Now to offer a comparison, Bayliner 32xx.com http://bayliner32xx.com/DesktopDefault.aspx?tabindex=1&tabid=19
    If you scroll to the bottom of the page, this is a similar boat, similar size. It has 2x Hino diesel engines of 135hp each. The owner reports at 14kt a consumption of 8.4gal/hr of diesel which is somewhat more expensive per gal than gasoline. If he slows down to 10kt he has a consumption of only 5.2 gal/hr. Had the boat been a displacement type, the higher speeds would not have been possible but fuel economy at the bottom end would be considerably better and the engine itself much smaller and less expensive to maintain.
     
    Last edited: Jan 25, 2021
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  14. bajansailor
    Joined: Oct 2007
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    Location: Barbados

    bajansailor Marine Surveyor

    Re the Tennessee River, do they have any speed restrictions on it for pleasure boats?
    Tennessee River - Wikipedia https://en.wikipedia.org/wiki/Tennessee_River

    And I am wondering if you might find a lot of flotsam / jetsam being washed down river like tree trunks et al?
    If so, then it would be worthwhile looking for a vessel with a keel or skeg(s) to protect the propeller(s) - if you run over a log at 20 knots on a boat equipped with a pair of outdrives or standard shaft drives, they are not going to be too happy.

    Keith has mentioned the (relative) economy of diesels above - going a bit more left field, you could also keep an eye out for a pocket trawler yacht.
    Here is a fairly typical example.
    1999 Camano Trawler Power New and Used Boats for Sale - www.yachtworld.co.uk https://www.yachtworld.co.uk/boats/1999/camano-trawler-3742057/
    If there is commercial traffic like tugs / barges on the river I guess you would not have to be too concerned about air draft under bridges?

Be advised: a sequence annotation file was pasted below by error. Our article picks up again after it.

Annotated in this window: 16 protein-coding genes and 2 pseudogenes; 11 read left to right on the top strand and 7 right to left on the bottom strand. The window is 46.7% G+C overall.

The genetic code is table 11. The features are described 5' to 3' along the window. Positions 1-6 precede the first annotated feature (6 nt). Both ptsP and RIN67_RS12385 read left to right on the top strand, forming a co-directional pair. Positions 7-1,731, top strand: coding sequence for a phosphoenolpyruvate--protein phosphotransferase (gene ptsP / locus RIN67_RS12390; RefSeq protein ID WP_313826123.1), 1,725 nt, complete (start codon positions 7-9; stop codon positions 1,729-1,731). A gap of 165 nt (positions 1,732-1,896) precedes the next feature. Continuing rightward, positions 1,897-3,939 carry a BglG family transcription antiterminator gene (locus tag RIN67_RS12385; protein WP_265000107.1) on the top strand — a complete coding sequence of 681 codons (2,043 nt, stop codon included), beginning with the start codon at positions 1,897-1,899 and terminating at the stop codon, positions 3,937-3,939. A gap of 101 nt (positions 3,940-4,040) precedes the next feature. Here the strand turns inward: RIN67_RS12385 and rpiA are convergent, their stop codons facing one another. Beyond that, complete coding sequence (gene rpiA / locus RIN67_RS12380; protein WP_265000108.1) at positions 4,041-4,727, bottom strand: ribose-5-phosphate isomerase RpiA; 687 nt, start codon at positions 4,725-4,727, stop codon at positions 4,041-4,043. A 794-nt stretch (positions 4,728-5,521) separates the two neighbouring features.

And a trawler type of yacht would probably be a good choice for doing the Great Loop later on - although by then you will probably be thinking that something a bit bigger than 32' would be nice, depending on what budget is available then.
     

  15. Barry
    Joined: Mar 2002
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    Barry Senior Member

    Test Results

    RPM MPH KNOTS GPH MPG NMPG STAT. MILE NM DBA
    3000 18.5 16.1 18.4 1.01 0.87 136 118 80
    3500 28.6 24.9 20 1.43 1.24 193 168 80
    4000 34.7 30.2 26 1.33 1.16 180 157 82
    4500 40.3 35 34 1.19 1.03 160 139 88
    5000 45.6 39.7 42 1.09 0.94 147 127 87
    5100 46.2 40.2 44 1.05 0.91 142 123 87
    [​IMG]
    This information came off Boat Test, a free site, that you can register for and get important information about performance etc of many types of boats. What is most important is the miles per gallon at various speeds
    because that is the indicator of how much money you are burning per hour. I have omitted the first part of the table as I wanted to show that the best MPG for this boat (****albeit this was twin 300 hp) is at 3500 rpm running at 28.6 MPH giving you 1.43 miles per gallon. (incidentally burning 20 gallons per hour but ignore this)

    Evidently there is a Rinkers Express Forum. There are also sites that show fuel economy with various drives for the Rinker boats with various power.